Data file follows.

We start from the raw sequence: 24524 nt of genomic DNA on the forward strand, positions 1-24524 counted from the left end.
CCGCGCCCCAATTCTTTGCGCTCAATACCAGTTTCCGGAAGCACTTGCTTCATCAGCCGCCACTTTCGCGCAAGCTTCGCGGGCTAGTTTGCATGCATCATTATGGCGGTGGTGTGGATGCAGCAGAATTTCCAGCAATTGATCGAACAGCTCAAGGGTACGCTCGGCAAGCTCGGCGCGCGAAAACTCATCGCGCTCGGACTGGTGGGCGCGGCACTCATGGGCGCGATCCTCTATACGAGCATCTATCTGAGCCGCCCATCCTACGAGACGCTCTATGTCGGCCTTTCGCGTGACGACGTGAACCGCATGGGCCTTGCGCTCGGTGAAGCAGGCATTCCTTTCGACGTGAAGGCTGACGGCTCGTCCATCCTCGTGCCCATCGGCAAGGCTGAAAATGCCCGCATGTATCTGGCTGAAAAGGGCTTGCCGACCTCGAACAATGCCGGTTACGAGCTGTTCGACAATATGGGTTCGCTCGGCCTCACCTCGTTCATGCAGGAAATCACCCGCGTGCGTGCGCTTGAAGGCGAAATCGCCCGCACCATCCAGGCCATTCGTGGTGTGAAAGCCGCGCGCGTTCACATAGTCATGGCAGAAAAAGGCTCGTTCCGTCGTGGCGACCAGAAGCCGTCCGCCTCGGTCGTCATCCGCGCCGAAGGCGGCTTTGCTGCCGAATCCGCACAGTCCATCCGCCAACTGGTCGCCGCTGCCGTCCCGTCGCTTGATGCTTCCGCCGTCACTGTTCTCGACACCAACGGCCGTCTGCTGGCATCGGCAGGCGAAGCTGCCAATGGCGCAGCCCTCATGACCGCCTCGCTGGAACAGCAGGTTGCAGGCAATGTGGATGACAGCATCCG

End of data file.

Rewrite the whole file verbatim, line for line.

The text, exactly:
We start from the raw sequence: 24524 nt of genomic DNA on the forward strand, positions 1-24524 counted from the left end.
CCGCGCCCCAATTCTTTGCGCTCAATACCAGTTTCCGGAAGCACTTGCTTCATCAGCCGCCACTTTCGCGCAAGCTTCGCGGGCTAGTTTGCATGCATCATTATGGCGGTGGTGTGGATGCAGCAGAATTTCCAGCAATTGATCGAACAGCTCAAGGGTACGCTCGGCAAGCTCGGCGCGCGAAAACTCATCGCGCTCGGACTGGTGGGCGCGGCACTCATGGGCGCGATCCTCTATACGAGCATCTATCTGAGCCGCCCATCCTACGAGACGCTCTATGTCGGCCTTTCGCGTGACGACGTGAACCGCATGGGCCTTGCGCTCGGTGAAGCAGGCATTCCTTTCGACGTGAAGGCTGACGGCTCGTCCATCCTCGTGCCCATCGGCAAGGCTGAAAATGCCCGCATGTATCTGGCTGAAAAGGGCTTGCCGACCTCGAACAATGCCGGTTACGAGCTGTTCGACAATATGGGTTCGCTCGGCCTCACCTCGTTCATGCAGGAAATCACCCGCGTGCGTGCGCTTGAAGGCGAAATCGCCCGCACCATCCAGGCCATTCGTGGTGTGAAAGCCGCGCGCGTTCACATAGTCATGGCAGAAAAAGGCTCGTTCCGTCGTGGCGACCAGAAGCCGTCCGCCTCGGTCGTCATCCGCGCCGAAGGCGGCTTTGCTGCCGAATCCGCACAGTCCATCCGCCAACTGGTCGCCGCTGCCGTCCCGTCGCTTGATGCTTCCGCCGTCACTGTTCTCGACACCAACGGCCGTCTGCTGGCATCGGCAGGCGAAGCTGCCAATGGCGCAGCCCTCATGACCGCCTCGCTGGAACAGCAGGTTGCAGGCAATGTGGATGACAGCATCCG